Traveling to Another Galaxy is Actually Possible, But There’s a Catch

Traveling to Another Galaxy is Actually Possible, But There’s a Catch

Our neighboring galaxy, Andromeda, can easily be seen with the naked eye during moonless nights. Isn’t it frustrating that we can see the galaxy, but we can’t travel to it using the world’s current technological progress? But is that really true?

The fact is that there is a way to travel to another galaxy, although the distances are almost beyond human comprehension. For instance, the distance that separates our Milky Way galaxy from Andromeda is about 2.53 million light-years. In other words, we would need 10 billion years to reach Andromeda using our current technology. We hate to bring bad news, but no human being will live that long.

There has to be a faster way to reach at least the closest galaxy to our own.

A wormhole is what we need

A wormhole placed somewhere in our own Solar System would represent the cosmic door to another galaxy. By accessing it, we wouldn’t have to deal with the enormous distances that separate galaxies anymore. That’s because, by definition, wormholes are nothing but shortcuts in spacetime.

If it sounds too good to be true, well, guess what? It is! While the math calculations tell us that wormholes should exist somewhere out there in the Universe, we would need a tremendous amount of energy, more than our planet would ever be able to produce, to create at least one single wormhole.

Wormholes don’t occur naturally, as someone or something needs to create them. Finding a wormhole near planet Saturn, for instance, as if it was placed there by a superintelligent alien civilization, such as suggested in the sci-fi ‘Interstellar’ movie from 2014, would be an ideal scenario. The only problem is that there aren’t any wormholes near any of our Solar System’s planets, as far as astronomers know.

Furthermore, waiting for a superintelligent alien civilization to build a wormhole for us to reach other galaxies or solar systems is as realistic as waiting for those same extraterrestrial beings to give us a “lift” themselves in their spaceships to another galaxy or solar system. We’re not even sure that highly-intelligent aliens exist in the first place! There is an extremely small chance for such a scenario to happen, of course, but it’s highly improbable. We could even say that there are higher chances for the world to find a way to generate unlimited energy to create a wormhole near our planet.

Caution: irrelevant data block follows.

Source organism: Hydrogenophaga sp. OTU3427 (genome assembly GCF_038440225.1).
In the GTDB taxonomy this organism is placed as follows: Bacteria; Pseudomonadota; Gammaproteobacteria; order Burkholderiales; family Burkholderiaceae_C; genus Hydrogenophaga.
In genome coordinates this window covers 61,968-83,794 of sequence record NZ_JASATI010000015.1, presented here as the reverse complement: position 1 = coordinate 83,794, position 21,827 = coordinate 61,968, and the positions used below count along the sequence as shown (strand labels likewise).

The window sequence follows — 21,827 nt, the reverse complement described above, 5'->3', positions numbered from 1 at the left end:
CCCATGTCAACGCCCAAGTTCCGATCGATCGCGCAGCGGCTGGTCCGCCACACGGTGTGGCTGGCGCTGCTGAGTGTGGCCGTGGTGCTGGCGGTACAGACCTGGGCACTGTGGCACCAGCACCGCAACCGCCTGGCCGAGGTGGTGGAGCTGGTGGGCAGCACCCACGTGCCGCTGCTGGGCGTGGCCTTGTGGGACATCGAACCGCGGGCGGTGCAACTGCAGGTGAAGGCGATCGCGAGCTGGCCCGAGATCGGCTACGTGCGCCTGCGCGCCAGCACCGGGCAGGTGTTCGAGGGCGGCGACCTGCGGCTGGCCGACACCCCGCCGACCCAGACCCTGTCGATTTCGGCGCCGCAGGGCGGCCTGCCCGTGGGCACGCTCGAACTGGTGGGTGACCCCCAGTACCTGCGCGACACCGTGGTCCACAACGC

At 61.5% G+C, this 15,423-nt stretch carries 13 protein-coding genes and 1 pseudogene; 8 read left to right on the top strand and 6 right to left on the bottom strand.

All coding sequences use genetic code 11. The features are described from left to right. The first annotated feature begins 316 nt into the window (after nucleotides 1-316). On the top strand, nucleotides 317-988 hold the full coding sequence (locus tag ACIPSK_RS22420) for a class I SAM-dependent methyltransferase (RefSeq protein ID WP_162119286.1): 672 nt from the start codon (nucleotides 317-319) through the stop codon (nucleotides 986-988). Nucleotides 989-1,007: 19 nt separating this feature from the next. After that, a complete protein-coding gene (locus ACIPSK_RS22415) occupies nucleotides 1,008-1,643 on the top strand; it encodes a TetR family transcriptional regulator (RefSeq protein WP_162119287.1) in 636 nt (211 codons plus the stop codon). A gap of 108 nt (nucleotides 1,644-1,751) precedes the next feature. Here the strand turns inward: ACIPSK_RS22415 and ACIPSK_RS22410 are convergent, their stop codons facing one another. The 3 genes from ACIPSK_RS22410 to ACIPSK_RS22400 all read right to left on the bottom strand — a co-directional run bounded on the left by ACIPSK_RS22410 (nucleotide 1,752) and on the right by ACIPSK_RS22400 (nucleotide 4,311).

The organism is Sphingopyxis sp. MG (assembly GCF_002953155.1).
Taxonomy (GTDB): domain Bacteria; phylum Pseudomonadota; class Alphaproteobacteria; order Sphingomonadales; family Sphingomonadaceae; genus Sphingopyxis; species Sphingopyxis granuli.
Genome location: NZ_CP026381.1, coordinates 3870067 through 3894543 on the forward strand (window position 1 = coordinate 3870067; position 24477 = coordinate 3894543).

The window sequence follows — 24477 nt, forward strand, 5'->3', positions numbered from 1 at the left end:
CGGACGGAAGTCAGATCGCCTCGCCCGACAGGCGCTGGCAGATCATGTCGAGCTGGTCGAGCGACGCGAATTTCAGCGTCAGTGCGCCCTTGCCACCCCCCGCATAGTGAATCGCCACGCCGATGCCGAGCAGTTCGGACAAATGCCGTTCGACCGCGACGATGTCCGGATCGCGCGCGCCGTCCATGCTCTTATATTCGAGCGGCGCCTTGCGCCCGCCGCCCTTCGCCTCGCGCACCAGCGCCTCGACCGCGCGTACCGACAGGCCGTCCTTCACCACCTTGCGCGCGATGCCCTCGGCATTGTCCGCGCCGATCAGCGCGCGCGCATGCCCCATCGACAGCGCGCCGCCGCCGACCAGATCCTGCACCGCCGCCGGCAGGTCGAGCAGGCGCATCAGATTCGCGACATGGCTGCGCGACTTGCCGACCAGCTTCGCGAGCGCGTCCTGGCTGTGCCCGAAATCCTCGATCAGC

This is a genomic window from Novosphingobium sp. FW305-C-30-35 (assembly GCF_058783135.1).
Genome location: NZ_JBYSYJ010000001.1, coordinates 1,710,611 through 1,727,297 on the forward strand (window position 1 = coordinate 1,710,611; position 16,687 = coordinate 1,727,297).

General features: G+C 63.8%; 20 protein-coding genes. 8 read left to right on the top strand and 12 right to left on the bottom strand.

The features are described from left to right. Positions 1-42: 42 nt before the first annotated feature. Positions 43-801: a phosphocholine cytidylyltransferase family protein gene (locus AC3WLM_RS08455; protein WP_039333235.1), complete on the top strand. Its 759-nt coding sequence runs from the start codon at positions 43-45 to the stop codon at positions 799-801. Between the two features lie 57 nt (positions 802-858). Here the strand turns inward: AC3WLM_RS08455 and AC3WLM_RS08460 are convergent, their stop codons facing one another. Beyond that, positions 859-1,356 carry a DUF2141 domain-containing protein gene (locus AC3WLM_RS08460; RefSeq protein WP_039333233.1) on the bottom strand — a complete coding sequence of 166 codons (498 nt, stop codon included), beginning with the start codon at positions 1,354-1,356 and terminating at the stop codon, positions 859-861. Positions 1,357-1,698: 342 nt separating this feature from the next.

What exactly is a wormhole?

To understand the concept of wormholes better, you need to imagine our physical spacetime as a sheet of paper. Instead of going from point A to point B in a straight line, why not fold the paper itself (the spacetime, in our case) so that we can rapidly connect those two points with an imaginary line that will be much shorter? That’s basically the whole idea of a wormhole: a shortcut through spacetime.

Why should we go to another galaxy?

Finding extraterrestrial life is one of the main goals of astronomers. While our own Solar System is pretty much sterile except for the wonderful abundance of life that exists on Earth (roughly 8.7 million species), we need to look for alien life in other solar systems and maybe even other galaxies. The closest solar system to ours is Alpha Centauri, which is located about 4.3 light-years away from Earth. Nobody knows exactly if there is any life dwelling there, but what we know for sure is that there are exoplanets.

Going to another galaxy would be a huge step for mankind, and it would mean drastically improving our chances of finding alien life.

You got the main idea: wormholes are probably our only chance of escaping at least our solar system, but nobody can build one using humanity’s current knowledge. The existence of wormholes is possible in theory, but we can’t be sure when it comes to putting it into practice. If you somehow know the secret to creating a wormhole, please don’t be selfish and share the information with us in the comment section! Who knows what wonders await us in another galaxy?



Even since he was a child, Cristian was staring curiously at the stars, wondering about the Universe and our place in it. Today he's seeing his dream come true by writing about the latest news in astronomy. Cristian is also glad to be covering health and other science topics, having significant experience in writing about such fields.

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